In Marvel’s 2012 team-up mega-movie The Avengers, Mark Ruffalo’s rendition of the Hulk was undoubtedly the scene-stealer of the film. While being gigantic, green, and gratuitously breaking the world tends to have that effect, it was actually the way that Hulk was presented as more humorous, destructive force for good that seemed to have audiences agreeing that Marvel finally got Hulk right on the big screen. Yet, contrary to that celebration, it seems that Ruffalo has serious doubts if he will ever step in front of the camera for a solo run with his widely-lauded version of Hulk.
In an interview with Empire, Ruffalo discusses the current state of his Bruce Banner character when we catch up with him in the beginning of the upcoming Avengers: Age of Ultron. Discussing his role in the Marvel Cinematic Universe beyond that film, however, Ruffalo identified a critical predicament for the possibility of another Hulk movie becoming a reality: The character’s innate resistance to give the audience what they want. As Ruffalo candidly explained,
The issues that Ruffalo identified are definitely legitimate, since, of all the major characters in the Marvel Cinematic Universe, the Hulk has had the most difficult time trying to make a solo film work. In the modern era, the franchise relaunched with 2003’s pre-Marvel Studios effort Hulk, starring Eric Bana in the Banner/Hulk role. However, the film was bogged down by director Ang Lee’s sleepy, mopey pathos-heavy focus that relegated the Hulk scenes to almost feeling like an afterthought.
Following that film five years later, the 2008 Marvel Studios effort, The Incredible Hulk with Edward Norton, in the role seemed to do everything right on paper. Director, Louis Leterrier amped up the action and destruction, brought a threatening, powerful peer in Tim Roth’s Abomination, planted seeds for his signature nemesis, The Leader, to show up in a sequel, and even made significant ties to the burgeoning Marvel Cinematic Universe with a cameo from Robert Downey Jr.’s Tony Stark. Yet, despite all of this, it only did slightly better box-office business than its 2003 predecessor. Why this was the case, especially coming just a month after the groundbreaking MCU momentum from the first Iron Man, remains a big question that Marvel Studios seemingly still hasn't been able to answer yet..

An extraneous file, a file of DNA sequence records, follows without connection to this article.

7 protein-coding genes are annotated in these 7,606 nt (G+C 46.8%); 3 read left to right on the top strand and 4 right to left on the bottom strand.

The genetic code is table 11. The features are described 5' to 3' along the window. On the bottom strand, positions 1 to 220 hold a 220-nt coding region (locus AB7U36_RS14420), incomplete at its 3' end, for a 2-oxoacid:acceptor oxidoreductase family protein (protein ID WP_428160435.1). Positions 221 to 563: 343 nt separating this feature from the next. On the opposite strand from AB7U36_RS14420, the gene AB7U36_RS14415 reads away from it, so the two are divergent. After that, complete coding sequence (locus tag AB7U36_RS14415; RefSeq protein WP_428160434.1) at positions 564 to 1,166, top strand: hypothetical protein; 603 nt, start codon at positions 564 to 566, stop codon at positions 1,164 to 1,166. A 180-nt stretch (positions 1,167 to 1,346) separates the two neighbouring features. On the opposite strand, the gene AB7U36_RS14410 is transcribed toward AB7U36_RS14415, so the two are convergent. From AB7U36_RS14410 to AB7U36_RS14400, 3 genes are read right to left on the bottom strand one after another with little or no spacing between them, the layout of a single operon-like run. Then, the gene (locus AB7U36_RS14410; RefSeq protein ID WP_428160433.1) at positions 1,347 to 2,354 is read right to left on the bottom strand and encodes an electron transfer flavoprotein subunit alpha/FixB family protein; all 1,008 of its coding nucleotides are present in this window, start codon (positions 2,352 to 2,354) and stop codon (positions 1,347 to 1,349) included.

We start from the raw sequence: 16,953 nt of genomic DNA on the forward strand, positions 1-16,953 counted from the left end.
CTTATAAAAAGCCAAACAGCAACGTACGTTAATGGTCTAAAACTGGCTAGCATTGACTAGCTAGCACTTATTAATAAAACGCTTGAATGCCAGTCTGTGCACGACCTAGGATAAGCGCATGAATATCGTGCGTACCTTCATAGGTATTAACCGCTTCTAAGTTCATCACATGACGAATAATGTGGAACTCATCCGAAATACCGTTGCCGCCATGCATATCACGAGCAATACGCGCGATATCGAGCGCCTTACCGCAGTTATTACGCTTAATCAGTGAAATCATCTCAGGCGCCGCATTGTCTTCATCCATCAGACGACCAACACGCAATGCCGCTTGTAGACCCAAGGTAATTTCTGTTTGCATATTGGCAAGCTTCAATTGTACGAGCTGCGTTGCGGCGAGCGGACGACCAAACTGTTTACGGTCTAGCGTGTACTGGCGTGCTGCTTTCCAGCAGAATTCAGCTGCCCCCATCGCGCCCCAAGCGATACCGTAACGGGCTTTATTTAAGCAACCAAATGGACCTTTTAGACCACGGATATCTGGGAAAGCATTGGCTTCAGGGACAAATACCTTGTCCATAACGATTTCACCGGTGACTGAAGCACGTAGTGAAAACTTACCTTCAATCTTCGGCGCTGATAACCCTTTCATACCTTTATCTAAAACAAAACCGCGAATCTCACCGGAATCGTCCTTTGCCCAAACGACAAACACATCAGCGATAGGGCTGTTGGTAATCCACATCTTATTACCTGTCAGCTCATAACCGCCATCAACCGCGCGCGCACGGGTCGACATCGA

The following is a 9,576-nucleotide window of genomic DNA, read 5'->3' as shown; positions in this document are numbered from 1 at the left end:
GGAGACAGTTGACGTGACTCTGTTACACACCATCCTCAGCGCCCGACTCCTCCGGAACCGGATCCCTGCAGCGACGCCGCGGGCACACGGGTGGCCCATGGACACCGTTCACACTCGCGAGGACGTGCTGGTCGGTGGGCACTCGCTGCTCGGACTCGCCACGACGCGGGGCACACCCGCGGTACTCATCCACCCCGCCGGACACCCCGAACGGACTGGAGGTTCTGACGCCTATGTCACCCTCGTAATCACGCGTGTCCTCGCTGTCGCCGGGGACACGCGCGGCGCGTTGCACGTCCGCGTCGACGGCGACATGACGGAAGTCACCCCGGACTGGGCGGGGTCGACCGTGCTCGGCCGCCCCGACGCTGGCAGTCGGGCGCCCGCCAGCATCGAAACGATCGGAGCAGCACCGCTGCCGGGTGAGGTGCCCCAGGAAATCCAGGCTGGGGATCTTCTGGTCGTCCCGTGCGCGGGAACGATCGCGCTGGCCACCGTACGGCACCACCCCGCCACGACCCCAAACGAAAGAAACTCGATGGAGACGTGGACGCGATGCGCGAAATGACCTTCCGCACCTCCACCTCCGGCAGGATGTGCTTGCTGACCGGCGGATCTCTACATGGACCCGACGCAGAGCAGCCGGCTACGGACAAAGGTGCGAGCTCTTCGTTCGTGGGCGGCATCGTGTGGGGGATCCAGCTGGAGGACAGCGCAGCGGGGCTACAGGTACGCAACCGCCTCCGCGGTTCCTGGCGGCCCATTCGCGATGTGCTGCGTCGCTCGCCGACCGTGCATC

Based on what is known about the Bruce Banner character in The Avengers: Age of Ultron, the film will see him in a place where he’s contained his inner-Hulk for an extended period of time. However, he’s also reached a point where he has resigned himself to the fact that a cure for his gamma-radiated malady is just not in the cards, creating a weird kind of acceptance of the situation. While the increasingly beloved "Science Bros" on-screen chemistry between the technically inclined Tony Stark and the biologically inclined Bruce Banner will also be prominent, the Zen won’t last. As anyone who has seen the film’s trailers knows by now, something (perhaps by supernatural means) sets the Hulk loose on a rampage that calls for Stark to give comic book fans a dream of an on-screen battle between Hulk and Stark's Hulkbuster armor.
Rumors swirled for years pointing to the idea that we may not even see Hulk again after the MCU "Phase Two" period, which culminates with Avengers: Age of Ultron and Peyton Reed's Ant-Man this summer. Ultimately, Hulk’s fate in the Avengers sequel, could, nullifying Ruffalo’s reservations, present an interesting new premise to support a possible new Hulk solo movie even beyond Phase Three. (One that maybe could take place on a different Planet?) However, as usual, Kevin Feige and the gang at Marvel Studios are playing those cards close to the chest.
In the meantime, you can catch the Hulk in Avengers: Age of Ultron when the film arrives in theaters on May 1st.
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